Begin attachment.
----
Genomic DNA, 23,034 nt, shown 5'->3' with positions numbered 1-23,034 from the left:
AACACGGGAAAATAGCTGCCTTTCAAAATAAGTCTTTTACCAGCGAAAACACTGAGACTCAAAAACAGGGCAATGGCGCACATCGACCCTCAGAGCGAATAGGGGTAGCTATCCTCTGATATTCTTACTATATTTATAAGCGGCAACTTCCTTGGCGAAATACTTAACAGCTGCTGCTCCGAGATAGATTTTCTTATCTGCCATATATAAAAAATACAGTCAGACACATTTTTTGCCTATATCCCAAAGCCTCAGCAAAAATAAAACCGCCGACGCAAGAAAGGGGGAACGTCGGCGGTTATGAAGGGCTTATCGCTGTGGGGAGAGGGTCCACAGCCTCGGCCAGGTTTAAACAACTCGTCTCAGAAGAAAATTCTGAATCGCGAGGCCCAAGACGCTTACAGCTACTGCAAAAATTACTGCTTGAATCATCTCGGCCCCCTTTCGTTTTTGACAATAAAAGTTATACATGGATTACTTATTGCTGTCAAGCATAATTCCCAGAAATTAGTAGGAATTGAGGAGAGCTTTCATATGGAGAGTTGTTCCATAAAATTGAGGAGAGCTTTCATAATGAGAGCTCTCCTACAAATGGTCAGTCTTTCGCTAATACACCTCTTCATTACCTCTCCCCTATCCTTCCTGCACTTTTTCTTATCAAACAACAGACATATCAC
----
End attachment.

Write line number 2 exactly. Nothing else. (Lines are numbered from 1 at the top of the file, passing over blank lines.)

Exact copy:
AACACGGGAAAATAGCTGCCTTTCAAAATAAGTCTTTTACCAGCGAAAACACTGAGACTCAAAAACAGGGCAATGGCGCACATCGACCCTCAGAGCGAATAGGGGTAGCTATCCTCTGATATTCTTACTATATTTATAAGCGGCAACTTCCTTGGCGAAATACTTAACAGCTGCTGCTCCGAGATAGATTTTCTTATCTGCCATATATAAAAAATACAGTCAGACACATTTTTTGCCTATATCCCAAAGCCTCAGCAAAAATAAAACCGCCGACGCAAGAAAGGGGGAACGTCGGCGGTTATGAAGGGCTTATCGCTGTGGGGAGAGGGTCCACAGCCTCGGCCAGGTTTAAACAACTCGTCTCAGAAGAAAATTCTGAATCGCGAGGCCCAAGACGCTTACAGCTACTGCAAAAATTACTGCTTGAATCATCTCGGCCCCCTTTCGTTTTTGACAATAAAAGTTATACATGGATTACTTATTGCTGTCAAGCATAATTCCCAGAAATTAGTAGGAATTGAGGAGAGCTTTCATATGGAGAGTTGTTCCATAAAATTGAGGAGAGCTTTCATAATGAGAGCTCTCCTACAAATGGTCAGTCTTTCGCTAATACACCTCTTCATTACCTCTCCCCTATCCTTCCTGCACTTTTTCTTATCAAACAACAGACATATCAC